TORONTO — Some of the most active companies traded Wednesday on the Toronto Stock Exchange:
Toronto Stock Exchange (18,700.67, down 4.89 points.)
Bombardier Inc. (TSX:BBD.B). Industrials. Up seven cents, or 7.8 per cent, to 97 cents on 20.5 million shares.
The Toronto-Dominion Bank. (TSX:TD). Financials. Down 67 cents, or 0.81 per cent, to $81.96 on 15 million shares.
Bank of Nova Scotia. (TSX:BNS). Financials. Down 93 cents, or 1.17 per cent, to $78.62 on 11.1 million shares.
Telus Corp. (TSX:T). Telecommunications. Down 25 cents, or 0.99 per cent, to $25.03 on nine million shares.
BlackBerry Ltd. (TSX:BB). Technology. Down $1.24, or 10.53 per cent, to $10.54 on 7.3 million shares.
TC Energy Corp. (TSX:TRP). Energy. Down 76 cents, or 1.3 per cent, to $57.61 on 7.2 million shares.
Companies in the news:
Dollarama Inc. (TSX:DOL). Up $3.28, or 6.3 per cent, to $55.52. Dollarama Inc. remained bullish on the future of the discount chain in Canada even as its profits slipped amid higher costs and restrictions related to the pandemic in its latest quarter. The Montreal-based retailer raised the number of stores it plans to have in Canada to 2,000 within the next decade, a nearly 50 per cent jump compared with its total of 1,356 stores at the end of January. The discount retailer also said it plans to increase its quarterly dividend by seven per cent. The plan to open new stores across the country continues despite a tough fourth quarter — historically the company’s strongest sales period of the year. In Quebec, where Dollarama operates nearly a third of its stores, retailers were prohibited for much of the winter from selling items deemed non-essential, with some stores cordoning off entire aisles of merchandise. The retailer said it earned $173.9 million or 56 cents per diluted share for the quarter ended Jan. 31, down from a profit of $178.7 million or 57 cents per diluted share a year earlier.
Rogers Communications. Inc. (TSX:RCI.B). Down $1.69, or 2.8 per cent, to $57.95. Quebecor CEO Pierre Karl Peladeau says a planned takeover by Rogers of Shaw Communications’ Freedom Mobile banner would undermine 15 years of government policy supporting strong competitors to the country’s three biggest wireless carriers. Peladeau’s comments came as MPs review Rogers Communications’ proposed $26-billion purchase of Shaw. The deal announced March 15 needs regulatory approval to go forward. Rogers and Freedom Mobile — which is Canada’s fourth-largest wireless carrier — are direct competitors in some markets. Peladeau’s Quebecor and its Videotron subsidiary are relatively new competitors in the wireless industry but have become strong competitors in Quebec, where they battle against Rogers, Bell and Telus. Peladeau told members of the industry, science and technology committee that a takeover of Freedom Mobile by Rogers would eliminate a strong competitor in Ontario and Western Canada and return Canada to where it was in 2007.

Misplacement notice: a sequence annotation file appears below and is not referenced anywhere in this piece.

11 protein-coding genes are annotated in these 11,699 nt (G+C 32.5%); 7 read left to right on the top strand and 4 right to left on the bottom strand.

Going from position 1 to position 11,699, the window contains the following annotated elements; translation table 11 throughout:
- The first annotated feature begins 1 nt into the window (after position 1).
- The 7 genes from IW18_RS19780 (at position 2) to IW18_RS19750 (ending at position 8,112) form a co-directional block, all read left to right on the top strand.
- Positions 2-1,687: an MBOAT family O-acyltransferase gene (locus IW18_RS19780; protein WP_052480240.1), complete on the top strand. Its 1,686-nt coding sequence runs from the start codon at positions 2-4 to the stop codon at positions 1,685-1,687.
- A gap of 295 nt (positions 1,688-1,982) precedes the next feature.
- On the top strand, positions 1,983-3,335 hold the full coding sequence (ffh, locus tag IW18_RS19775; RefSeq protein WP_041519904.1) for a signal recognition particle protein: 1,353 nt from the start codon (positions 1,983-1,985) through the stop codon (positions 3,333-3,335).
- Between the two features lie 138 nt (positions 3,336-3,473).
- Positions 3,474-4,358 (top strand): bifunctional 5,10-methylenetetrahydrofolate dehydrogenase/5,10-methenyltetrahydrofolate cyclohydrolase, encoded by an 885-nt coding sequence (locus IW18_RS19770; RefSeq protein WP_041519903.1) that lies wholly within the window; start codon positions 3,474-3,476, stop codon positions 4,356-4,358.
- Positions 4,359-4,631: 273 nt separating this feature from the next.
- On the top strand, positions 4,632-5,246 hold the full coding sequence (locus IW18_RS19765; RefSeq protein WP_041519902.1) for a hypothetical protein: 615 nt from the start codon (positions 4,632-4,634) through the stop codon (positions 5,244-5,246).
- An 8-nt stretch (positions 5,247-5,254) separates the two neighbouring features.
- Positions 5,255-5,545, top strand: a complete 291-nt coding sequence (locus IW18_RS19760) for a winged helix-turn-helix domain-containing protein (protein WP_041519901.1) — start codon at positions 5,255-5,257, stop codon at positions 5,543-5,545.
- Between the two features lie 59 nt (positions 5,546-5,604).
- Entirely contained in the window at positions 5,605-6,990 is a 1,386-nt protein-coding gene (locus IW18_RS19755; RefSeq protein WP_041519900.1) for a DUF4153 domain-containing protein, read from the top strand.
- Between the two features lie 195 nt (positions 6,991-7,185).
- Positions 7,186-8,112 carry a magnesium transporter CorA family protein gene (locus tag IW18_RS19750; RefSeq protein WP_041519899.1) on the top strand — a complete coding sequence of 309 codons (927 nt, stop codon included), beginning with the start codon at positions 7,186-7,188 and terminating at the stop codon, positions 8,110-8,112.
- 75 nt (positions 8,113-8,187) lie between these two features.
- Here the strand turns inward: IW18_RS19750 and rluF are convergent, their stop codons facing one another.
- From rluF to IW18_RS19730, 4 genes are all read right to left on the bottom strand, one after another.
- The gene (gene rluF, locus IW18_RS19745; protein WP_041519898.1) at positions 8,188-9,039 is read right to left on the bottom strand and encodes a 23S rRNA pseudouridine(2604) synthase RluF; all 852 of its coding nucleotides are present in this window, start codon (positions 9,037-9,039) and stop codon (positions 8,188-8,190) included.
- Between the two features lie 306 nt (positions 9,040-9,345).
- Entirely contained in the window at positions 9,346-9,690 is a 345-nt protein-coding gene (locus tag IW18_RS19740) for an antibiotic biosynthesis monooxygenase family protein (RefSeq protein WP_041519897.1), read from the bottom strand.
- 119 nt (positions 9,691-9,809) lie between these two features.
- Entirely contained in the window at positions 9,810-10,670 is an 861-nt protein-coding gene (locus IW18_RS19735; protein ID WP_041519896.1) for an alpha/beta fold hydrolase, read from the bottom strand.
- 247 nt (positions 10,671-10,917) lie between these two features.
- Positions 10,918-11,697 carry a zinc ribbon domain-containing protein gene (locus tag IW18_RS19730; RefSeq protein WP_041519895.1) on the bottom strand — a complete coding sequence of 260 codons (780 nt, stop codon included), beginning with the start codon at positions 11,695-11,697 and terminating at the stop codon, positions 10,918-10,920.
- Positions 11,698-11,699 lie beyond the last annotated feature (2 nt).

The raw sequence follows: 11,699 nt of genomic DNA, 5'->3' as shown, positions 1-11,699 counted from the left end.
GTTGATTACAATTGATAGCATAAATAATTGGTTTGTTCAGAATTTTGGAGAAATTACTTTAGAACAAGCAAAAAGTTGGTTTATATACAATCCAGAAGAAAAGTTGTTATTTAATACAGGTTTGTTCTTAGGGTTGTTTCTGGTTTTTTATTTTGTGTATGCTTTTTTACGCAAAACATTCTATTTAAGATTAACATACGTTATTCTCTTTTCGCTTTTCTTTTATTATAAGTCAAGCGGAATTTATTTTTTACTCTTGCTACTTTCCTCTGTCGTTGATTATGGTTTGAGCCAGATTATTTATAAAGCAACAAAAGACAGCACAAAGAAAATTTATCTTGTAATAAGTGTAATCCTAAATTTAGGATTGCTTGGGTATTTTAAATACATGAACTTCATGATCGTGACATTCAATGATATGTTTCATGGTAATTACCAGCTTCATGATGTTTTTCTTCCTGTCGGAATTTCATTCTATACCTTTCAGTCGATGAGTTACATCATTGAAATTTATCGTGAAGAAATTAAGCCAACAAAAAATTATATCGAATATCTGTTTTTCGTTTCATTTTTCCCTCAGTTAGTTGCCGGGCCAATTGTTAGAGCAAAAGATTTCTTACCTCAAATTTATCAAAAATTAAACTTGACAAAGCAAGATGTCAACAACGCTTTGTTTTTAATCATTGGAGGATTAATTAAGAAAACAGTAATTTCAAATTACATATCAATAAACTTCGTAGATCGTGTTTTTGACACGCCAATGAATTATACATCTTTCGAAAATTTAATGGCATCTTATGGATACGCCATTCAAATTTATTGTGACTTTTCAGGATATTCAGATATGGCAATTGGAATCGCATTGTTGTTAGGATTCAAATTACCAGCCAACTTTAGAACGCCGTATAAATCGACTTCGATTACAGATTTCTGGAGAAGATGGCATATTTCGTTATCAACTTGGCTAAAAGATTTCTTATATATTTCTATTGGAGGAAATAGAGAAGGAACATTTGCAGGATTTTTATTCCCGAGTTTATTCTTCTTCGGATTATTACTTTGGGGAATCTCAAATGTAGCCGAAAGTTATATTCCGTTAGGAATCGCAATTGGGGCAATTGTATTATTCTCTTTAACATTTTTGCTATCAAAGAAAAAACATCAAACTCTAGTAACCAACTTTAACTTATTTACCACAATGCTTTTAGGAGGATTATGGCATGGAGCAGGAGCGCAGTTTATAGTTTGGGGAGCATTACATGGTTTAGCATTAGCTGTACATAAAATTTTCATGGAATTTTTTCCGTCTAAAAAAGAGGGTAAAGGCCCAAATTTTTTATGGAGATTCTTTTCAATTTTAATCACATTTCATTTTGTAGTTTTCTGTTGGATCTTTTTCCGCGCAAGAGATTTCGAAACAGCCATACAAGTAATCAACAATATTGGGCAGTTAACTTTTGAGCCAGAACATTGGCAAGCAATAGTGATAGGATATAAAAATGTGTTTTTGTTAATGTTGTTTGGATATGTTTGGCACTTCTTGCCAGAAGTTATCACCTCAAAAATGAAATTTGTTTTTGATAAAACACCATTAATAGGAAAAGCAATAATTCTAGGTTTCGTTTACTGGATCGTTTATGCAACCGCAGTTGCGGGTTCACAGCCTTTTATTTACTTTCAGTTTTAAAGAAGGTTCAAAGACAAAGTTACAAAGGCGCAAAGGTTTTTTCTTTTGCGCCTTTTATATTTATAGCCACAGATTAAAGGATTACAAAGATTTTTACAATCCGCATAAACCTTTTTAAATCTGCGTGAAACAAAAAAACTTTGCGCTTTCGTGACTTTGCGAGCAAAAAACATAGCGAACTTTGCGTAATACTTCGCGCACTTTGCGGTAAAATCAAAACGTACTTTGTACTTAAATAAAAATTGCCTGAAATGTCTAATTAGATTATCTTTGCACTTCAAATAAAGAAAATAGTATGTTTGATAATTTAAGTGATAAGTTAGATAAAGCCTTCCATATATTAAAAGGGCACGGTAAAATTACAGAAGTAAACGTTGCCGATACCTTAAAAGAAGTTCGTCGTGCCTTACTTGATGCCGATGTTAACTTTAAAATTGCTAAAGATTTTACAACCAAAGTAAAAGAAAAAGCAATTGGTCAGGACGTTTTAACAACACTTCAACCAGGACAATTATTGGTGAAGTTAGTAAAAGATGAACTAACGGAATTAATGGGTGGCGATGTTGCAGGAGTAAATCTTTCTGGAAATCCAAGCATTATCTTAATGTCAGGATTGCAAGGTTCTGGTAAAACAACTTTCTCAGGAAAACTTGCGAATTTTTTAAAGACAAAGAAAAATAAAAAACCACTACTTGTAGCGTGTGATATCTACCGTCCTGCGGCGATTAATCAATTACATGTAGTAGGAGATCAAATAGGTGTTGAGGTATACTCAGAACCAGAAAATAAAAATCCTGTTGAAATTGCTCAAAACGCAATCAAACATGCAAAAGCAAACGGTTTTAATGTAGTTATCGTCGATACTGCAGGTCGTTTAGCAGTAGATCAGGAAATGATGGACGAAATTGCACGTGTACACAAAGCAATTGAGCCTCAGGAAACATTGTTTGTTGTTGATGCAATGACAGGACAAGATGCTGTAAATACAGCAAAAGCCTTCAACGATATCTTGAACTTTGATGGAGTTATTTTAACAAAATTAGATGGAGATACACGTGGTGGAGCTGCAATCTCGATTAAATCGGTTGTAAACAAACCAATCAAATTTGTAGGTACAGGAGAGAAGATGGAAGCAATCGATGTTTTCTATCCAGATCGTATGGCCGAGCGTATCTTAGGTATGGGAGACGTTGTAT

Arc Resources Ltd. (TSX:ARX). Down four cents to $7.72. Shareholders owning more than 95 per cent of the stock in Arc Resources Ltd. have approved its merger with fellow Calgary-based producer Seven Generations Energy Ltd. to create Canada’s sixth largest oil and gas company. At a brief special virtual meeting on Wednesday, Arc chairman Hal Kvisle, who will have the same role in the merged company, said the motion to issue shares had been overwhelmingly approved. In an earlier meeting, shareholders of Seven Generations also voted to approve the deal. The deal was valued at $8.1 billion including debt when announced in February. The offer of 1.108 Arc shares for each Seven Generations share values Seven Generations at about $2.86 billion. The combined company is to operate as Arc Resources and remain headquartered in Calgary. Arc CEO Terry Anderson is to continue in his role while Seven Generations CEO Marty Proctor is to become vice-chair.
Bonterra Energy Corp. (TSX:BNE). Down 15 cents, or 3.6 per cent, to $4.02. The chairman and CEO of Bonterra Energy Corp. says he’s relieved that rival Obsidian Energy Ltd. ended its hostile takeover campaign this week after seven months of trying to persuade investors to accept a share-swap deal. George Fink says that despite feeling “animosity” from some of the criticisms sent his way during the lengthy campaign, he is still willing to work collaboratively with Obsidian and, in fact, the companies share ownership of some oil and gas properties. The latest extension of Obsidian’s offer to swap two of its shares for each Bonterra share closed on Monday with interim CEO Stephen Loukas explaining it would not renew its bid because the economic environment had changed. In an interview on Wednesday, Fink said his company is returning to its traditional role as a producer of just over 10,000 barrels of oil equivalent per day that spends to maintain production and pay down debt while providing a steady flow of dividends to shareholders.
This report by The Canadian Press was first published March 31, 2021.
The Canadian Press